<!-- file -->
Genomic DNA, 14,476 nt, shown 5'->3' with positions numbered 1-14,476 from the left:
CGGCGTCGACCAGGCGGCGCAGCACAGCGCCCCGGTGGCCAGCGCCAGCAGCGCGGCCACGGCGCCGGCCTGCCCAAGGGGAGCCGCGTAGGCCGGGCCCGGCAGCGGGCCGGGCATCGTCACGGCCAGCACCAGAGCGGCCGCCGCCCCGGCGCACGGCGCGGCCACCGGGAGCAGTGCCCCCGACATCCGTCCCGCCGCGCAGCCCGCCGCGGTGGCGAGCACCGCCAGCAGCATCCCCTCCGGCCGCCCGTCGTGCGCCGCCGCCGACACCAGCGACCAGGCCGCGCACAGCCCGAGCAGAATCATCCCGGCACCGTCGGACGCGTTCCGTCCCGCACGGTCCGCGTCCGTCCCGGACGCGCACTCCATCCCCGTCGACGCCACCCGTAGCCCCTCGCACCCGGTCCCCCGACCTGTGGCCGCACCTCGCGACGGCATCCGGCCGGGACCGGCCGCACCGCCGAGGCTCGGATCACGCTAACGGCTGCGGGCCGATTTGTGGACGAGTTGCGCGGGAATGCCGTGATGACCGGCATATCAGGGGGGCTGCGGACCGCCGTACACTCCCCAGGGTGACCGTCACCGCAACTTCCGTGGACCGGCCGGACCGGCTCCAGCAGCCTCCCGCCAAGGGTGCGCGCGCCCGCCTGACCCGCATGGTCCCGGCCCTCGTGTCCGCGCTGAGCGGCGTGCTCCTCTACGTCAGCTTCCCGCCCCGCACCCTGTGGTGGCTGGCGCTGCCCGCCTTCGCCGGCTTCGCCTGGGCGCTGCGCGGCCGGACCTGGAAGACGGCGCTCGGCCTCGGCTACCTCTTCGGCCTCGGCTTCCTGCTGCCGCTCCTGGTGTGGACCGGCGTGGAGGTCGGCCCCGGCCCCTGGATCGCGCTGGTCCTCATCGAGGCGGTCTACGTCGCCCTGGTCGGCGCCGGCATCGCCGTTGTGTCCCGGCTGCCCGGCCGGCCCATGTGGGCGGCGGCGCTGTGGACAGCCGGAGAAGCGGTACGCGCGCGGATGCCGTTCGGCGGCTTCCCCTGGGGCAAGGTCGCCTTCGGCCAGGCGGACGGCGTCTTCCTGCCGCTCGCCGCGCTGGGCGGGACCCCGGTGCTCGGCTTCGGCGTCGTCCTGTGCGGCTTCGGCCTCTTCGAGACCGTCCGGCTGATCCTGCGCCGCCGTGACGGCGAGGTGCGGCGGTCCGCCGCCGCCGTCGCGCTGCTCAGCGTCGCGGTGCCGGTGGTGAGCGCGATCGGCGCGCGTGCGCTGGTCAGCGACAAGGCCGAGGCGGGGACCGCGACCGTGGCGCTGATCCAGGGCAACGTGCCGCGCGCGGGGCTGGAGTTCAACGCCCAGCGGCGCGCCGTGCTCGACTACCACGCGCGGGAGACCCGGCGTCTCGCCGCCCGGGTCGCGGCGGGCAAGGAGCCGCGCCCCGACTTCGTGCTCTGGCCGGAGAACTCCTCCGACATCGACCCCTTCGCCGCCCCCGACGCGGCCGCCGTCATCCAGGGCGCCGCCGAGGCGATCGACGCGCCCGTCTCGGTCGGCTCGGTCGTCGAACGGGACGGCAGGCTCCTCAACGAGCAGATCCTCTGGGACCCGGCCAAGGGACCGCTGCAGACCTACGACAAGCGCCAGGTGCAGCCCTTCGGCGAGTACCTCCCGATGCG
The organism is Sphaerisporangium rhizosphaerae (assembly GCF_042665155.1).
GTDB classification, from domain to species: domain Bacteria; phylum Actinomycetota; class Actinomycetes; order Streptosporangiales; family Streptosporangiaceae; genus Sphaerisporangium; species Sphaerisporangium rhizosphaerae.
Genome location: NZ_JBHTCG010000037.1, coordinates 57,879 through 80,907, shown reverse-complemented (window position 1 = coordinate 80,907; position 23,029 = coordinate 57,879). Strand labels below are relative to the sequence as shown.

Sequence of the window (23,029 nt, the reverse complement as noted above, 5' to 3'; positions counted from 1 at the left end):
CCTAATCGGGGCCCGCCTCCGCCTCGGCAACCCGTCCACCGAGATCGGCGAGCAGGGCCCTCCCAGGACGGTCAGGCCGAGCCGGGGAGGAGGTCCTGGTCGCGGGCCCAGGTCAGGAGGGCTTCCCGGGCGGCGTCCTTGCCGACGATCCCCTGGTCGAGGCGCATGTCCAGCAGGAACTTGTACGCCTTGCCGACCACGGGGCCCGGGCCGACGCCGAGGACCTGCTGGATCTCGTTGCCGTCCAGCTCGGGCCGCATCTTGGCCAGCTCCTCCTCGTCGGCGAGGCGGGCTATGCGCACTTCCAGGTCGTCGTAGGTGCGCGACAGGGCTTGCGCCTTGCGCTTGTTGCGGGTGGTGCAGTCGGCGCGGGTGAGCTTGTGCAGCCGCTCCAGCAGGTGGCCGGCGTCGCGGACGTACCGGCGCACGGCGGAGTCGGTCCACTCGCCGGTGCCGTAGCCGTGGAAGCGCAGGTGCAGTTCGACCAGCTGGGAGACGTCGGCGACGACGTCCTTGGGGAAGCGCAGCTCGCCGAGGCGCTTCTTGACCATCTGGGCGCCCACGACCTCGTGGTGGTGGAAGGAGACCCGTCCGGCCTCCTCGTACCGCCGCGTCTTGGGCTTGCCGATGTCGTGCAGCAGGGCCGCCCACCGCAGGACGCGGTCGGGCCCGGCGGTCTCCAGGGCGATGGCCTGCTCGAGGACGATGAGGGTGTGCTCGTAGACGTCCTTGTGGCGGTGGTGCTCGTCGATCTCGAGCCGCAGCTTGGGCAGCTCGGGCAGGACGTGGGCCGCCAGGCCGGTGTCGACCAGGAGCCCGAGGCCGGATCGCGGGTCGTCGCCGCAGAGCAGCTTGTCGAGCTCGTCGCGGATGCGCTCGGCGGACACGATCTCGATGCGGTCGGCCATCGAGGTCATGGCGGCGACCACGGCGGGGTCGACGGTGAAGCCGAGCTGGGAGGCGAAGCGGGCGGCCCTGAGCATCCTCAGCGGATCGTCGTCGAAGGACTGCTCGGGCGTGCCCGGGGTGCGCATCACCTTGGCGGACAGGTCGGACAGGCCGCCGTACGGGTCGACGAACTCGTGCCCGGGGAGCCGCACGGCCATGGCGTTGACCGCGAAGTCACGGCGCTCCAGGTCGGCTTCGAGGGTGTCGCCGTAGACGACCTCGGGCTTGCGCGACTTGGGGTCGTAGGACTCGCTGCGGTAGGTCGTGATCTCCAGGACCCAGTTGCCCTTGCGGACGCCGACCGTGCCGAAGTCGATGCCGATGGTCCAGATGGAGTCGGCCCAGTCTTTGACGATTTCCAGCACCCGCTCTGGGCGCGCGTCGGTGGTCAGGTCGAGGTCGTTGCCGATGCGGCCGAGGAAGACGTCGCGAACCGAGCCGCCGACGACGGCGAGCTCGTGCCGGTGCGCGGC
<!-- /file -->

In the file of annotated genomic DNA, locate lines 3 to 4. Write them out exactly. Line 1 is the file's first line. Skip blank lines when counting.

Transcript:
The organism is Sphaerisporangium rhizosphaerae (assembly GCF_042665155.1).
GTDB classification, from domain to species: domain Bacteria; phylum Actinomycetota; class Actinomycetes; order Streptosporangiales; family Streptosporangiaceae; genus Sphaerisporangium; species Sphaerisporangium rhizosphaerae.